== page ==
When did you discover your love for music?

Since I was four years old, we would have a singing and dancing competition every weekend at my great aunt’s house. I would win each and every time and realised it was something I did more and more and began to get better.

How did you hone this skill?

I believe I was born with it.

How did you get into the musical industry professionally?

I began as a back-up singer with Youth Waves in 1997. Then in 2000, I began singing in different hotels and casinos on the island.

What type of musician are you?

I am a singer who loves all types of music, but my main passion is gospel music.

What do you love about music?

I love the way it makes people feel. I love the diversity of it.

Why did you decide to enter the 20th Caribbean Gospel Marlin Awards?

My friend Rizon, who is also a gospel singer out of Trinidad, suggested that I send in my album for nomination consideration.

How do you feel winning the Foreign Language Recording of the Year for your song Necesito?

I am still in awe, but it feels so good to know that after all these years, I am accomplishing so much.

What do you think this means for St. Maarten/St. Martin?

It could open doors for other local gospel artistes and it puts our island on the map in the arena of gospel music. It shows that we have multi-talented people locally and that great things can come out of this 37-square-mile island.

What was the inspiration behind the song that won?

The song was written by a good friend who lives in the Dominican Republic right now. His name is Geily Eduardo Nova. He wrote the song when he was going through a difficult time after his dad was killed here on the island. It speaks about needing Christ and His grace during his storm.

What do you think gave you the edge over other nominees in this category?

It is hard to tell, because there were so many different artistes from across the Caribbean singing in different languages.

What other musical awards have you won in the past?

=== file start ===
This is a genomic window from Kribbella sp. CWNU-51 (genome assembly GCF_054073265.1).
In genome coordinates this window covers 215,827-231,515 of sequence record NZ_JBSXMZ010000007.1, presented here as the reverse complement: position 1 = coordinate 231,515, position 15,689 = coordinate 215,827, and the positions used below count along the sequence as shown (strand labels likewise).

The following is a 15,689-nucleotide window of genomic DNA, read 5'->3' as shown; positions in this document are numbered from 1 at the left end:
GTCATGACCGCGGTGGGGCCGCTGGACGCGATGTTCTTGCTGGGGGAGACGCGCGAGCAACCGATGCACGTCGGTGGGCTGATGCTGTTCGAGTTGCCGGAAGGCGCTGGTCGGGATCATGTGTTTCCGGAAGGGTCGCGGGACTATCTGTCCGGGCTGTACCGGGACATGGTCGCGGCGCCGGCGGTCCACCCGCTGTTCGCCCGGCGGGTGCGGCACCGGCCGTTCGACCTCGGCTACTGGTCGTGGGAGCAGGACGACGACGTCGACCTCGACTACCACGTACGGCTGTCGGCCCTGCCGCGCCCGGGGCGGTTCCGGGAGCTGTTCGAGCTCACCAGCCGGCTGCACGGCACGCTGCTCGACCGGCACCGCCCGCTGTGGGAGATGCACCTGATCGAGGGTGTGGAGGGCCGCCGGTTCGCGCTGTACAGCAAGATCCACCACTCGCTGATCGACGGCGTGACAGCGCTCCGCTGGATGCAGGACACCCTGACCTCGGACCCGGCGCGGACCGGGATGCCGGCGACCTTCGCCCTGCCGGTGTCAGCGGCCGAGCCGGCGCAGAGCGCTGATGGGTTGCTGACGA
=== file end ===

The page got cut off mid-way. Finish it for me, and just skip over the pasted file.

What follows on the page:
I won Holy Hip Hop/Instrumental/Alternative Gospel CD of the year for my album “Shake it off” at the 2016 Rhythm of Gospel Awards in Memphis, Tennessee.

What goes into bringing out a song?

It is a lot of hard work and hours in the studio.

Do you write your own music? What inspires you?

I have written a few songs yes. I mostly write about my life experiences.

What is your advice to other singers who want to follow your professional path?

I would like to tell them that no matter how hard or difficult it may seem, don’t give up. Nothing good comes easy. Master your craft and do it the best you can.

What other future award competitions can we expect you to compete in?

I really can’t tell right now.

How do you think the music industry in St. Maarten can be strengthened?

I believe there should be an established foundation or association dedicated to the music industry, that helps artists get their music out of the island and to the rest of the world. We have so many young talented people who need guidance in the right path and financial support to help them accomplish their dreams.

What do you do outside of music?

I work as a guest services assistant at La Samanna Resort and I am the project assistant manager for Zamar Musikfest.

What’s next for Roxsy?

I am currently working on new music. This time around, I am more focused on Latin music.


I love dancing and relaxing.

What is your favourite type of music? What artistes do you listen to?

I love gospel music, soul and R&B and I enjoy listening to Alicia Keys, Whitney Houston, Cece Winans, Yolanda Adams, Mariah Carey, Toni Braxton, Gerald Levert, Stevie Wonder, Marvin Sapp and so many other great oldies but goodies – I love old school.

If you could invite three famous people (dead or alive) for dinner, who would they be and what would you cook for them?

I would invite Alicia Keys, Marvin Sapp and Toni Braxton and I would cook them coconut peas and rice with curry cream shrimps, potato salad, green salad and fried ripe plantains.